It is nothing new to the world that the 2014 Winter Olympics have recently began in the city of Sochi in Russia. Of course during the time of the Olympics everyone expects grand luxurious accomadations for the athletes, press, and audiences. However the trending topics concerning the Olympics lately have not involved the athletic performances as expected. On Twitter, the trend #SochiProblems has become viral. Posts to #SochiProblems included pictures and complaints about the living arrangements in Sochi including poor plumbing, bad water quality, poorly put together hotel spaces, and other problems making the living spaces less than adequate. After seeing an article on Buzzfeed, I will admit that I thought the article was funny and I too took part in making fun of the situations in Sochi.
However after reading an article criticizing the #SochiProblems trend, I felt ashamed and ignorant about the conditions of other people around the world. In the article written by Sarah Kaufman on the news related blog website PolicyMic entitled “#SochiProblems Is More of An Embarrassment For America Than It IS For Russia”, the tweets about the conditions in Sochi are negated revealing actual problematic living conditions experienced by many people in Russia. One tweet negated was about the condition of the sink water. In Russia people typically try to avoid drinking water from the sink because it can cause serious illness. Some people often have to boil the sink water if they cannot afford water bottles. Pertaining to drinking water, “ Only around half of Russians had access to drinking water that met reasonable health standards in 2002, according to Jean Lemierre, the president of the European Bank for Reconstruction and Development” (Kaufman). Also in more recent news to the condition of water in Sochi:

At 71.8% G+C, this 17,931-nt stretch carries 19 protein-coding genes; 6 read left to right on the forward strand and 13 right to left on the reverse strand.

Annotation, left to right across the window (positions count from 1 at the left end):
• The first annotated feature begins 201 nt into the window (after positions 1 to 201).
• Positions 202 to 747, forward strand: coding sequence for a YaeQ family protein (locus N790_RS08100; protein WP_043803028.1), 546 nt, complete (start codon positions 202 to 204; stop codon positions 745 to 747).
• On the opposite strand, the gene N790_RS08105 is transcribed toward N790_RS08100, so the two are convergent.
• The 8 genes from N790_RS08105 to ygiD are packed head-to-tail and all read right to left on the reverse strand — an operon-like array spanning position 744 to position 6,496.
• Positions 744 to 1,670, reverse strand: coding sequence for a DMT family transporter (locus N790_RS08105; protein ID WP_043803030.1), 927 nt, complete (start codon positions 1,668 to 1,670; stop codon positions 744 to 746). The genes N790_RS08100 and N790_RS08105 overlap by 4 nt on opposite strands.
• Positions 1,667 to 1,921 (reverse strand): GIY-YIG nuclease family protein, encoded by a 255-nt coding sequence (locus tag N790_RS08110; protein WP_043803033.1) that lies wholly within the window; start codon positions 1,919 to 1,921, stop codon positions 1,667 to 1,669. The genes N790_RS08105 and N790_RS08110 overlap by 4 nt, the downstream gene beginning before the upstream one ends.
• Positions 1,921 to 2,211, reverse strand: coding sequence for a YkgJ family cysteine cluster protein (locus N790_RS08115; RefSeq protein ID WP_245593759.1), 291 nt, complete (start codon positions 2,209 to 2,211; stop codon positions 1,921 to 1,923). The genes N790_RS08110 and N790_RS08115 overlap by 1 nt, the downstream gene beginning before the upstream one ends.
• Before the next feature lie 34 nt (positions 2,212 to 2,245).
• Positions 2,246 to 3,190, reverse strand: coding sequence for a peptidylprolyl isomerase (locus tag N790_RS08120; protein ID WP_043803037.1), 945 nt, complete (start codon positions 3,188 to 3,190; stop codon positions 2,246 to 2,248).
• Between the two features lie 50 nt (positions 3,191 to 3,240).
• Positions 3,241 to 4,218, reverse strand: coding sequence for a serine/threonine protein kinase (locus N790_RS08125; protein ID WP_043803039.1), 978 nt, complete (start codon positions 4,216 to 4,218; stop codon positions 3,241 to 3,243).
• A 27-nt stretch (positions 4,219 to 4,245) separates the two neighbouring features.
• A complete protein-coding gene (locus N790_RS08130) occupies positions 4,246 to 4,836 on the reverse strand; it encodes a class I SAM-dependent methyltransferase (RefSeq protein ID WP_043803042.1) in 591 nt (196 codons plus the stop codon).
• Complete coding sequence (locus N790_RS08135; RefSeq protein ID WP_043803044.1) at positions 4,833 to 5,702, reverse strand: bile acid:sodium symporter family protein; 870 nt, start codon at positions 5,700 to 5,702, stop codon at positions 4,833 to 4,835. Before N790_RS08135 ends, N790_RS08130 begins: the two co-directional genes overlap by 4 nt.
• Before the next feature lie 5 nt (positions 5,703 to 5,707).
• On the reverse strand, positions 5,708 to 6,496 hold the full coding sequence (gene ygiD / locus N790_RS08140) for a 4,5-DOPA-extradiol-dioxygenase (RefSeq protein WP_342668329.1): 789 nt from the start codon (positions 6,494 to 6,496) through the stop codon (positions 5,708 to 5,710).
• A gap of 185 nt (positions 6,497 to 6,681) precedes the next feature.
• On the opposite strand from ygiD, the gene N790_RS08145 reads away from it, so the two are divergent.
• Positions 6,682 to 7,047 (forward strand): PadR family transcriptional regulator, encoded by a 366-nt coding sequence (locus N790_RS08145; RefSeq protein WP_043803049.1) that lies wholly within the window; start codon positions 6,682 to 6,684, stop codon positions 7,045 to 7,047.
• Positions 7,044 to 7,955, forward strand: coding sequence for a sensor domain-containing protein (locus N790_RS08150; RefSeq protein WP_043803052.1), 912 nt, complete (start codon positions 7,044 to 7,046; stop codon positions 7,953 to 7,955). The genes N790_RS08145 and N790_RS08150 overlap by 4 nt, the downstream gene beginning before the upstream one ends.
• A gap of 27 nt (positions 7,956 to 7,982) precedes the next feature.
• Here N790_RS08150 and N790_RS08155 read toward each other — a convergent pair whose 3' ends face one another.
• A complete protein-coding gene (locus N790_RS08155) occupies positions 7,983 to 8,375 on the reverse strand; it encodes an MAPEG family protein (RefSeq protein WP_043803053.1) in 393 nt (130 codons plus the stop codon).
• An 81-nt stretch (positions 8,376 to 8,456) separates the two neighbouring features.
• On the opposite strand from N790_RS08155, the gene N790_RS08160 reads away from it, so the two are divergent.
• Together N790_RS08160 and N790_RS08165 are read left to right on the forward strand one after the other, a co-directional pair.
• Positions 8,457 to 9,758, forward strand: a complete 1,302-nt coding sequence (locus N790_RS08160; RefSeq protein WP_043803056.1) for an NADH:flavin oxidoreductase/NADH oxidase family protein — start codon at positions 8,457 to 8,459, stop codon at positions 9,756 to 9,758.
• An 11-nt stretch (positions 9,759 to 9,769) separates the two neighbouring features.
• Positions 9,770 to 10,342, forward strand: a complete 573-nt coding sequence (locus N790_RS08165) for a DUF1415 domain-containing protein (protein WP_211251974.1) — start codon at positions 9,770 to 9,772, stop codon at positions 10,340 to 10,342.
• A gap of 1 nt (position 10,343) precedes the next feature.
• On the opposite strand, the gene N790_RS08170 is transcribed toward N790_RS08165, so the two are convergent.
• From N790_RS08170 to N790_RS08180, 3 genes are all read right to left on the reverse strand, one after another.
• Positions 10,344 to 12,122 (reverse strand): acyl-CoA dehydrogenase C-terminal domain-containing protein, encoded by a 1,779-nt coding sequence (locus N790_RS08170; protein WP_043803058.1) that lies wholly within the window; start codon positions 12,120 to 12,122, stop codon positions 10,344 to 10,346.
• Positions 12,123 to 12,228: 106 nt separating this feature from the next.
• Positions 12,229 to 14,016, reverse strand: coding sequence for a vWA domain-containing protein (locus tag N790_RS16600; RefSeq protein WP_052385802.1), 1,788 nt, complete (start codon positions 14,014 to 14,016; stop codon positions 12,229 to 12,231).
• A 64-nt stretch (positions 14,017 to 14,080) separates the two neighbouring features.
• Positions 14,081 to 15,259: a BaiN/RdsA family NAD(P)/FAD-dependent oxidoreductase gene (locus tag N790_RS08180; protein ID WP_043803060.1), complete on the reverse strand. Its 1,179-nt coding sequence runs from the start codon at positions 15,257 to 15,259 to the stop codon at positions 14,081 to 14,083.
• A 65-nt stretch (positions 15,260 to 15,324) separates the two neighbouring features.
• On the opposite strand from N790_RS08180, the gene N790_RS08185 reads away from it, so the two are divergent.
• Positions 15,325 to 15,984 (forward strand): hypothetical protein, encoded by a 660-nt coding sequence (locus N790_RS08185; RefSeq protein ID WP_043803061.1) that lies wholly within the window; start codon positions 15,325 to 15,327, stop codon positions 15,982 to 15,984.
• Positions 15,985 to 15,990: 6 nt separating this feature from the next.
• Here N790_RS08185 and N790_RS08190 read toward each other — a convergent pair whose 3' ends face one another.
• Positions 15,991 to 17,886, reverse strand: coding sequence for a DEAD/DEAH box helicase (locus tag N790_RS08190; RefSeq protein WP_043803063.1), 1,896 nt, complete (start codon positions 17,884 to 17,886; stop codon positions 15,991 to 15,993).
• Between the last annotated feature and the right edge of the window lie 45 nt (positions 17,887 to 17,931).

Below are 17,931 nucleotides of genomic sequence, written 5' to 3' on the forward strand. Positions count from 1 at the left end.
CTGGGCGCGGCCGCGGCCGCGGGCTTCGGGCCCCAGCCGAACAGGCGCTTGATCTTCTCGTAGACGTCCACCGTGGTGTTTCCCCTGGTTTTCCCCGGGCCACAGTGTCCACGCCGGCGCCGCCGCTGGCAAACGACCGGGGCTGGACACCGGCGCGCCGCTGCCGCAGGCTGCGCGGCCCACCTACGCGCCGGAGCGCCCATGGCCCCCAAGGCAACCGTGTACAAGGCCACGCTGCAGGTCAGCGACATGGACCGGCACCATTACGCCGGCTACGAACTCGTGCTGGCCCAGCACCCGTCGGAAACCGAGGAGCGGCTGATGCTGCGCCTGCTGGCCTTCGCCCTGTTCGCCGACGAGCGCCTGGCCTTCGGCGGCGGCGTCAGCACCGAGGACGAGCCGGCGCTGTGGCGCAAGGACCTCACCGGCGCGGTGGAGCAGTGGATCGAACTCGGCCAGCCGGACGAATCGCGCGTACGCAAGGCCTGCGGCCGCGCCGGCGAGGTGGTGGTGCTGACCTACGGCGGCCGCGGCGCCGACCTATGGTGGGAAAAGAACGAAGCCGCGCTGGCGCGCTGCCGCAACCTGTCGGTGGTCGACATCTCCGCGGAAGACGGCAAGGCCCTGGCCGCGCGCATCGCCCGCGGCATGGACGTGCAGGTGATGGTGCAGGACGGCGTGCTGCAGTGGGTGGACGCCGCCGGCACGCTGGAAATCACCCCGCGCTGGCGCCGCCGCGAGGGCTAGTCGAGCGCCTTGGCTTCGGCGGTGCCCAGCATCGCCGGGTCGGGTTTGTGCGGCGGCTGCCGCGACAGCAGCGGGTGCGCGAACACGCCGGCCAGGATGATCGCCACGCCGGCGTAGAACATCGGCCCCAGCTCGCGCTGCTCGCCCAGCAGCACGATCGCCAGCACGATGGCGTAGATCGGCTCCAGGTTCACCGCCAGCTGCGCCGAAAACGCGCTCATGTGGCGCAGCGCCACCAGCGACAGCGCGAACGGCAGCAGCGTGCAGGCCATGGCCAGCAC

“According to an intensive online report compiled by Putin opponent and anti-corruption lawyer Alexei Navalny, construction giant Russian Railways set up a giant illegal dump for its Sochi railway project near the local village of Akhshtyr, which dried up the whole town’s water supply. The dump’s sewage might also be seeping through porous rocks into underground springs that feed the Mzymta River, Sochi’s primary source of drinking water. So this oversized garbage disposal is probably to blame for the hotel’s ‘peach juice’” (Kaufman).
The article notes that this problem is one that tourist and journalist only have to face for a short amount of time while actual locals have to deal with the problem long term.
Another problem that was negated concerned the poor conditions of the hotel setups. There were tweets concerning debris and coat hangers in the hallways of hotels and how electrical wiring was poorly done and created hazardous conditions in some hotels. The article then brings up the conditions faced while constructing the Olympic village.
“Under pressure to quickly build a glorious Olympic village from a patch of mud, Russian corporations ended up denying their 70,000 workers wages, sanitary accommodations and, in many cases, basic human rights. As Ukrainian worker Maxim told Human Rights Watch about his experience in construction for the Olympics: ‘People work, they don’t get paid, and leave. Then a bus comes and unloads a fresh group of workers to repeat the cycle.’” (Kaufman).
This was not comforting for me to read and I felt that all the tweets about Sochi showed how Westerners can be so ignorant about conditions around the world.
The article raised other issues with the #SochiProblems movement but it is now obvious that there are problems in Sochi that we as Westerners were not aware of at all. I do not mean to come across as saying that all Westerners are ignorant and arrogant, but I feel that we definitely must work on educating ourselves and avoiding criticism without having all the information.
Kaufman, S. (2014, February 09). [Web log message]. Retrieved from
Photographic proof that Sochi is a godforsaken hellscape right now. (2014, February 06).
Retrieved from http://www.buzzfeed.com/bennyjohnson/proof-that-sochi-is-a-